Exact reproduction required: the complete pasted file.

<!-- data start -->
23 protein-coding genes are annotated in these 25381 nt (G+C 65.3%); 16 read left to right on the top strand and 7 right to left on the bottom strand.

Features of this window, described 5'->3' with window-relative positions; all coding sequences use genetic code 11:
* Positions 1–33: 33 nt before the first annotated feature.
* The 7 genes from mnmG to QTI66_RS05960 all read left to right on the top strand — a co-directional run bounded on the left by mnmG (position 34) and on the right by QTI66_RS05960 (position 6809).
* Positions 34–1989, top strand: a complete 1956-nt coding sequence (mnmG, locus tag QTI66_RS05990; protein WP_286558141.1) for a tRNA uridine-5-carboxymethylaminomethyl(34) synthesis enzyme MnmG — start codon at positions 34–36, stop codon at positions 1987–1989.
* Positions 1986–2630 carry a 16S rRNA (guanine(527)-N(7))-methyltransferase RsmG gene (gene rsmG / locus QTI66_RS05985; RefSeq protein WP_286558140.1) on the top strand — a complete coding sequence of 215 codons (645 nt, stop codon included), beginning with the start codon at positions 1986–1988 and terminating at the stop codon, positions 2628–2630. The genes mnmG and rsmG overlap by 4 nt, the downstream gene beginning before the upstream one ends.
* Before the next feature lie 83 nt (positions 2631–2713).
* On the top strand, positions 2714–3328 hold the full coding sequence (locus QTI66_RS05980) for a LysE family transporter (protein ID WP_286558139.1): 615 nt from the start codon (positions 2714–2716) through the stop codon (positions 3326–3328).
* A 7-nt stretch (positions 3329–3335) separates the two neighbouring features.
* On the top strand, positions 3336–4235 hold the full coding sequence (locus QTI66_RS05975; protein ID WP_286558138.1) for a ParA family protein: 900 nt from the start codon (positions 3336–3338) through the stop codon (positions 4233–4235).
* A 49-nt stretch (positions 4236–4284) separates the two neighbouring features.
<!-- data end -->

23 protein-coding genes are annotated in these 25381 nt (G+C 65.3%); 16 read left to right on the top strand and 7 right to left on the bottom strand.

Features of this window, described 5'->3' with window-relative positions; all coding sequences use genetic code 11:
* Positions 1–33: 33 nt before the first annotated feature.
* The 7 genes from mnmG to QTI66_RS05960 all read left to right on the top strand — a co-directional run bounded on the left by mnmG (position 34) and on the right by QTI66_RS05960 (position 6809).
* Positions 34–1989, top strand: a complete 1956-nt coding sequence (mnmG, locus tag QTI66_RS05990; protein WP_286558141.1) for a tRNA uridine-5-carboxymethylaminomethyl(34) synthesis enzyme MnmG — start codon at positions 34–36, stop codon at positions 1987–1989.
* Positions 1986–2630 carry a 16S rRNA (guanine(527)-N(7))-methyltransferase RsmG gene (gene rsmG / locus QTI66_RS05985; RefSeq protein WP_286558140.1) on the top strand — a complete coding sequence of 215 codons (645 nt, stop codon included), beginning with the start codon at positions 1986–1988 and terminating at the stop codon, positions 2628–2630. The genes mnmG and rsmG overlap by 4 nt, the downstream gene beginning before the upstream one ends.
* Before the next feature lie 83 nt (positions 2631–2713).
* On the top strand, positions 2714–3328 hold the full coding sequence (locus QTI66_RS05980) for a LysE family transporter (protein ID WP_286558139.1): 615 nt from the start codon (positions 2714–2716) through the stop codon (positions 3326–3328).
* A 7-nt stretch (positions 3329–3335) separates the two neighbouring features.
* On the top strand, positions 3336–4235 hold the full coding sequence (locus QTI66_RS05975; protein ID WP_286558138.1) for a ParA family protein: 900 nt from the start codon (positions 3336–3338) through the stop codon (positions 4233–4235).
* A 49-nt stretch (positions 4236–4284) separates the two neighbouring features.